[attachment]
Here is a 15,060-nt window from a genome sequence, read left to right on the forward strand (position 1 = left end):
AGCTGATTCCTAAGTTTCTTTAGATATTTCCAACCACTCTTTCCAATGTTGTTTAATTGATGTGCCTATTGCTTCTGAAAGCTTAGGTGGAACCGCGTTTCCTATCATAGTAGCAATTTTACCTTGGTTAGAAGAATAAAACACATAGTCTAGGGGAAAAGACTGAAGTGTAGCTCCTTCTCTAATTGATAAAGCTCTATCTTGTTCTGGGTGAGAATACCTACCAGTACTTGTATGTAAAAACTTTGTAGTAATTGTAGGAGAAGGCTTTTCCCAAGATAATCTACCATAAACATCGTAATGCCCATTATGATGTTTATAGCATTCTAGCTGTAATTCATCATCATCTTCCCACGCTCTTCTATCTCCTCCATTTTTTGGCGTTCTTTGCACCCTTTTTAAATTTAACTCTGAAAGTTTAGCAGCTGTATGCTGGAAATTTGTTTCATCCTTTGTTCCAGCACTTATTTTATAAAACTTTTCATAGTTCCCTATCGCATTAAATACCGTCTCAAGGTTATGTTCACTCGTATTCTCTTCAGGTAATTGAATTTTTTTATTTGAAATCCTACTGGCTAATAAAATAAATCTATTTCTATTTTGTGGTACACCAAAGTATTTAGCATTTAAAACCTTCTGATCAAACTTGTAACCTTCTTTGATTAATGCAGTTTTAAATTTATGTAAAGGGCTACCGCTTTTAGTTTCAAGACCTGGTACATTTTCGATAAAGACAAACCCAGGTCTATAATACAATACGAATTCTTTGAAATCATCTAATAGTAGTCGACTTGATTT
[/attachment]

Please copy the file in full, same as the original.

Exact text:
Here is a 15,060-nt window from a genome sequence, read left to right on the forward strand (position 1 = left end):
AGCTGATTCCTAAGTTTCTTTAGATATTTCCAACCACTCTTTCCAATGTTGTTTAATTGATGTGCCTATTGCTTCTGAAAGCTTAGGTGGAACCGCGTTTCCTATCATAGTAGCAATTTTACCTTGGTTAGAAGAATAAAACACATAGTCTAGGGGAAAAGACTGAAGTGTAGCTCCTTCTCTAATTGATAAAGCTCTATCTTGTTCTGGGTGAGAATACCTACCAGTACTTGTATGTAAAAACTTTGTAGTAATTGTAGGAGAAGGCTTTTCCCAAGATAATCTACCATAAACATCGTAATGCCCATTATGATGTTTATAGCATTCTAGCTGTAATTCATCATCATCTTCCCACGCTCTTCTATCTCCTCCATTTTTTGGCGTTCTTTGCACCCTTTTTAAATTTAACTCTGAAAGTTTAGCAGCTGTATGCTGGAAATTTGTTTCATCCTTTGTTCCAGCACTTATTTTATAAAACTTTTCATAGTTCCCTATCGCATTAAATACCGTCTCAAGGTTATGTTCACTCGTATTCTCTTCAGGTAATTGAATTTTTTTATTTGAAATCCTACTGGCTAATAAAATAAATCTATTTCTATTTTGTGGTACACCAAAGTATTTAGCATTTAAAACCTTCTGATCAAACTTGTAACCTTCTTTGATTAATGCAGTTTTAAATTTATGTAAAGGGCTACCGCTTTTAGTTTCAAGACCTGGTACATTTTCGATAAAGACAAACCCAGGTCTATAATACAATACGAATTCTTTGAAATCATCTAATAGTAGTCGACTTGATTT